by Lisa Norman
When I’m teaching, students ask me what the magic key to success is. My clients ask me, too. Just last week, I met a young writer who asked me this same question. He wanted to know the magic formula for success. In his email, I saw the same emotions I’d seen many times over. “I’m afraid. I want to do it right. I don’t want to waste time. Just tell me what to do!”
There are a lot of people selling the magic key: The one thing that you can do to guarantee success.
The key is: There is no key.
Even more amazing: there is no lock.
Perhaps you will argue with my thoughts, but let me share what I’ve learned from years of working with authors from different backgrounds who have obtained different levels of success.
I’ve been in the industry for a long time. Long enough to know that some very talented people haven’t broken through while others have.
Sure, some people get lucky, but lots of folks have succeeded by making their own luck.
Although patience certainly helps when things get tough, I’ve seen impatient people succeed and patient people fail.
I’ve seen lots of people work hard and succeed. I’ve also seen people work hard and fail. And then there are those who don’t work hard and somehow just fall into success!
Money makes things easier sometimes, but there are doors that money can’t open. I’ve seen people succeed with little to no money invested, and I’ve also seen people fail despite throwing money around.
I’ve also seen the opposite of each of these points. I’ve seen people succeed with skill, luck, patience, hard work, and money. Each of them tackled their career using their own unique life experiences.
First, define success for yourself. Don’t use anyone else’s definition.
What will achieving that goal give you? I know NYT authors who don’t feel successful! I know award-winning authors who feel unsatisfied.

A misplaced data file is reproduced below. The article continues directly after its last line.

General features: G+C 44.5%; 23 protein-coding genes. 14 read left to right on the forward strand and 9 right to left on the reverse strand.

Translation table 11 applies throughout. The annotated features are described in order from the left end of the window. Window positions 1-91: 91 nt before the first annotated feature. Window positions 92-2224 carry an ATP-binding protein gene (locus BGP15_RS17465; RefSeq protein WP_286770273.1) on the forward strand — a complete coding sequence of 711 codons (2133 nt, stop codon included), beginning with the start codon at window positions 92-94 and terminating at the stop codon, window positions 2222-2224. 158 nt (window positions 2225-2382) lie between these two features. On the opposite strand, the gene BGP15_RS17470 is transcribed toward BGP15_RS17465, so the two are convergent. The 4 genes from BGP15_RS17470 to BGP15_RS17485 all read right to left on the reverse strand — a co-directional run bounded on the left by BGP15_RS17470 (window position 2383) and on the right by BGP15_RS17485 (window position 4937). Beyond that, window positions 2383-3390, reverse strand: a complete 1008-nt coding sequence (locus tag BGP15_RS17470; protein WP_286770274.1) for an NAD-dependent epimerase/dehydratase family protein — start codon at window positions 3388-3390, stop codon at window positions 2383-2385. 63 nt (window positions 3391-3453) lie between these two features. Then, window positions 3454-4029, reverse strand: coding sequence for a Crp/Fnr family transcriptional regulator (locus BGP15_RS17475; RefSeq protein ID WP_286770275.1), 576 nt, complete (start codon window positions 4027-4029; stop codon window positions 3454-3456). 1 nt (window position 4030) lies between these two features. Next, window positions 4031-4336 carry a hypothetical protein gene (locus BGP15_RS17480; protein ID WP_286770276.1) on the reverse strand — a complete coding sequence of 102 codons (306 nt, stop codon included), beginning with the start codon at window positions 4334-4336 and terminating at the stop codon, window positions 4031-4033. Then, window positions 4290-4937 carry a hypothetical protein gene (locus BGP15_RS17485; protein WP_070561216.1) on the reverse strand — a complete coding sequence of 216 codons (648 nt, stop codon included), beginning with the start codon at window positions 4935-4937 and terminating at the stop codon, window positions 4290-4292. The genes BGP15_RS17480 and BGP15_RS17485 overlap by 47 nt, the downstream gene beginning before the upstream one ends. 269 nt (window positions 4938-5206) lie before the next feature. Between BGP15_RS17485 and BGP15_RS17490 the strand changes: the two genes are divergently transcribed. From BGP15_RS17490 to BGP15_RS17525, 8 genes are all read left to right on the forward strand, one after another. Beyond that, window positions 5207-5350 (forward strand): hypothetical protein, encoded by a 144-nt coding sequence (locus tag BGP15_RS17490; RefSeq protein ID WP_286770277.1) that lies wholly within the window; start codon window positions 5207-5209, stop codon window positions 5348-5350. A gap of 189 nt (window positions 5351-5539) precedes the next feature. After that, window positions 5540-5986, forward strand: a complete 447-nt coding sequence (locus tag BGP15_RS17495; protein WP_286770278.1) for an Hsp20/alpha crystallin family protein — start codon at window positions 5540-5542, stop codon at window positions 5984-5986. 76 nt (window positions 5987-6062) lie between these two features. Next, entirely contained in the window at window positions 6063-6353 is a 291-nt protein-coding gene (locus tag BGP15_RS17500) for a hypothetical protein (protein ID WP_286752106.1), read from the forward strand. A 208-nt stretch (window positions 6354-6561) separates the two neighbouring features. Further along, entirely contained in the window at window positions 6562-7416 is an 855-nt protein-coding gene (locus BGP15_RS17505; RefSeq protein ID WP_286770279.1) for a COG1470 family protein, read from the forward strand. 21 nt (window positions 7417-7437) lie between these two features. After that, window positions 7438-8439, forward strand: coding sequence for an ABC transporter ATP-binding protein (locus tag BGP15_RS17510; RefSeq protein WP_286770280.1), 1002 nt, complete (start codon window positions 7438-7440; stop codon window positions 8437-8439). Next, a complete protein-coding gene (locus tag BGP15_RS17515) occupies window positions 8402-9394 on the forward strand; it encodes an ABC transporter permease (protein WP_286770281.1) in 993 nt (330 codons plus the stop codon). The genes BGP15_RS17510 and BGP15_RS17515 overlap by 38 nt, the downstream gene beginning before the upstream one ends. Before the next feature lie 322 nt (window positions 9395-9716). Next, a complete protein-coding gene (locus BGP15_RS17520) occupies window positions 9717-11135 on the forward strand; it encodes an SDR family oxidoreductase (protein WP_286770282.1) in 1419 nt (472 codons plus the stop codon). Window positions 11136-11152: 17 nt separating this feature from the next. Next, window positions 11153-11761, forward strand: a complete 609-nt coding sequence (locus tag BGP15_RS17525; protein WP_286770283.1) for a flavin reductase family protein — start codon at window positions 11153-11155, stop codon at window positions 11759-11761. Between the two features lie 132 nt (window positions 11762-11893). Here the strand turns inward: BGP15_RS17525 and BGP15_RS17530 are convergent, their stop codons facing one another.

Go deeper. Ask yourself what you really want. What’s your underlying goal?
Once you have that definition, now you know what success looks like for you. Achieving that underlying goal may look very different than your first answer. But achieving that underlying goal will be more fulfilling.
Be open to new trends and new experiments. Try new things.
Having fun while working can keep you going when everything seems to go wrong.
How can you make that happen?
I teach marketing and indie publishing, social media and websites. I give writers tools. But no tool will guarantee you will reach your goal.
There is no one path to success. There is just your path. And that path starts with a single step.
A friend years ago likened our path through life to steppingstones in a misty swamp. Sometimes we can only see the next step.
What’s your next step?
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Lisa Norman's passion has been writing since she could hold a pencil. While that is a cliché, she is unique in that her first novel was written on gum wrappers. As a young woman, she learned to program and discovered she has a talent for helping people and computers learn to work together and play nice. When she's not playing with her daughter, writing, or designing for the web, she can be found wandering the local beaches.
Lisa writes as Deleyna Marr and is the owner of Deleyna's Dynamic Designs, a web development company focused on helping writers, and Heart Ally Books, an indie publishing firm. She teaches for Lawson Writer's Academy.
Interested in learning more from Lisa? See her teaching schedule below.
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